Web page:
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Glenda Millard is an award-winning Australian author of twelve picture books, seven fiction titles for younger readers and three young adult novels. Australian, she left school at 15 and went straight out to work, unable to fulfil her writing dreams. At the age of 45 she found herself out of a job and her children grown up. She began to write and hasn't stopped since, winning many awards in Australia for her picture books and fiction. With her appearance on the Carnegie shortlist this year, her writing is finally getting the recognition it deserves in the UK.
All titles in the Kingdom of Silk series have won or been shortlisted for every major book prize in Australia: the Queensland Premier's Literary Awards, Children's Book Council of Australia Awards, NSW Premier's Literary Awards and WA Premier's Literary Awards.
Glenda's novel, The Stars at Oktober Bend has been shortlisted for the CILIP Carnegie Medal 2017.
Skip's an outsider. He's never fitted in. So he takes to the streets and there he teams up with homeless veteran Billy. Then come the bombs which bring little Max and Tia, the teenage dancer with a tiny baby. How long can Skip's fragile new family hold out as war grips the city?
August 2016 NewGen Book of the Month. In a Nutshell: Survival * Friendship * Power of words Heartrending and, ultimately, hopeful, this tells the extraordinarily powerful tale of unforgettable Alice, whose “soul is filled with songbirds”, and who refuses to let the cowards win. Fifteen-year-old Alice Nightingale has hair as red as fire, skin as pale as bone and, after a brutal assault, her “electrics are wrecked”. Her words may “come out weird”, but it’s through words that Alice transcends being “cursed with twelveness” (the doctors think she will forever remain a twelve-year-old). She writes in the inimitable, incisive language of her soul - “poems mean whatever people want them to. that is why I like them” - and sets her thoughts free by leaving poems around her town, where she lives with huge-hearted brother, Joey, and sick grandmother, gram. At the age of fourteen, with their dad dead, mother gone, and granddad in prison, Joey is “the last man standing”, Alice observes. Like Alice, Manny’s life is suffused with tragedy. He’s a former child soldier, a refugee from Sierra Leone, where “stories are not written on paper”, and where a war claimed his family, and childhood. After finding one of Alice’s poems, Manny is desperate to meet the girl who wrote it, and he follows a paper trail that eventually leads to her heart. Manny gives Alice hope in a world that’s been beyond cruel to her, while she’s “truly gold” to him, a beacon of light and love. The exceptional writing performs a kind of alchemy as the horrific details of Alice’s assault unfold, along with the reason behind her grandfather’s imprisonment. Most remarkable of all is Alice’s unique narrative voice - “my soul is filled/ with songbirds/ but when i open myself/ to set them free they shit/ on my lips”. Alice’s condition might render her vulnerable, but she possesses a calm strength. “i never wanted to hide. hiding is what people do when they are afraid or ashamed. i was neither.” And, “if we let cowards stop us living the way we want to, we let them win.” Alice Nightingale won't let them win, especially not with Joey, Manny and friend Tilda on her side. ~ Joanne Owen A Note from the Publisher: Sad things happen in this book, but you will find yourself willing on Alice and Manny as they rejoice in the beauty of the world and work out how to take their places in it. Their story confronts identity and belonging and demonstrates the power of love, family and friendship.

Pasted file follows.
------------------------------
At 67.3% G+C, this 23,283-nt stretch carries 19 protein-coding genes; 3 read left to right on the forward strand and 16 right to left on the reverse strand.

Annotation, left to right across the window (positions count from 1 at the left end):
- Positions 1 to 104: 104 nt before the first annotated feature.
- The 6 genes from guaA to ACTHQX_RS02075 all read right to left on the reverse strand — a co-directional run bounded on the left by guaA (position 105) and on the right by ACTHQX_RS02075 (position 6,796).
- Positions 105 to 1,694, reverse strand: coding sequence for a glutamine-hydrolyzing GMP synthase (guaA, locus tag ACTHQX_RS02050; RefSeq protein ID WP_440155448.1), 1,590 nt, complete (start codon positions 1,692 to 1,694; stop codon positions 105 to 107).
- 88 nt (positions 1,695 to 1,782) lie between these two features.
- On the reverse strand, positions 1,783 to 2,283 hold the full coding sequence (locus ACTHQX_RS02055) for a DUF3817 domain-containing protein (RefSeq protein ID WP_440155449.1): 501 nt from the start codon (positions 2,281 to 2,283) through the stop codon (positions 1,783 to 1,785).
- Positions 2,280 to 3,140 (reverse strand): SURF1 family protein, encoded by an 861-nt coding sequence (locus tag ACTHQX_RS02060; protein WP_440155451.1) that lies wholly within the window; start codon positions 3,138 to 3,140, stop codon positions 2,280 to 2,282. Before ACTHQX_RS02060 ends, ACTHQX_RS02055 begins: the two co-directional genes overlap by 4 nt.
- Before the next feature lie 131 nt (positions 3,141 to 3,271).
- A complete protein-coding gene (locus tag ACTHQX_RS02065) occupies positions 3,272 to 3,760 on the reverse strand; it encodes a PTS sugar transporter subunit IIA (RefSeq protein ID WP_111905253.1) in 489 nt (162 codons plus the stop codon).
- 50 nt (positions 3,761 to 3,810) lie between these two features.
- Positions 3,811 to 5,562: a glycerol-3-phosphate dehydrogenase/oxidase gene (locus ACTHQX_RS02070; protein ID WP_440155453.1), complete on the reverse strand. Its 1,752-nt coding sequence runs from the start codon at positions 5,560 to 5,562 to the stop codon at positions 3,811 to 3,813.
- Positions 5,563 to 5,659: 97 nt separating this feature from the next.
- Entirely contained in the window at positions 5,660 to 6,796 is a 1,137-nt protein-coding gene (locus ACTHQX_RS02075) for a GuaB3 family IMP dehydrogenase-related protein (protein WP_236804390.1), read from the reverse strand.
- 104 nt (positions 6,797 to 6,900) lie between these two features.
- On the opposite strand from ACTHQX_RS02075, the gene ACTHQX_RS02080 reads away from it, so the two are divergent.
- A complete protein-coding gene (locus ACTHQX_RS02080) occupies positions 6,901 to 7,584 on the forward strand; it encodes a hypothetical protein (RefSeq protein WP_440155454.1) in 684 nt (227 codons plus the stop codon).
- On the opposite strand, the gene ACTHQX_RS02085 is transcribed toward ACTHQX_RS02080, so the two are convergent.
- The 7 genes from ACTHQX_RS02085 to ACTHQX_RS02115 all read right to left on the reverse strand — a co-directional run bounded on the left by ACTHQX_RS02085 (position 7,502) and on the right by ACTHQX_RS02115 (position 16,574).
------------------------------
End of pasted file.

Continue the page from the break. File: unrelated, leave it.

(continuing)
'i am the small green pea, you are the tender pod, hold me...' Glenda Millard's beautiful lullaby words sing over the stunning illustration as we watch a mother and baby, a boy and a dog run for their lives. A polar bear, too has come adrift. When will they find land? Who will welcome them in? In all the wide world we each need a safe place to call home.
We are all in this world together - I, you, we. A glorious, heartfelt picture book about being there for one another from award-winning creators Glenda Millard and Stephen Michael King. 'I am the small green pea, you are the tender pod, hold me...' A mother and baby, a boy and a dog run for their lives. A polar bear, too, has come adrift. When will they find land? Who will welcome them in? In all the wide world we each need a safe place to call home. Words sing over the pictures in this evocative story: a beautiful lullaby about what we can be for each other.
In the sorry land of Dark, Peterboy searches for something wonderful to make the light shine again in his Grandpapa's eyes. Instead he finds a wounded duck, and Grandpapa mends her from top to tail; quack, waddle and wing. In return she cosies his toes. But ducks live for the feel of wind in their wings, and the day comes when Peterboy must make a fine and fitting fare-thee-well for Idaduck. The children wear their candle-hats to light her way. Grandpapa plays oompapas on his curly brass tootle, and the Darklings' farewell goes all night, until the sun rises on the most wonderful day.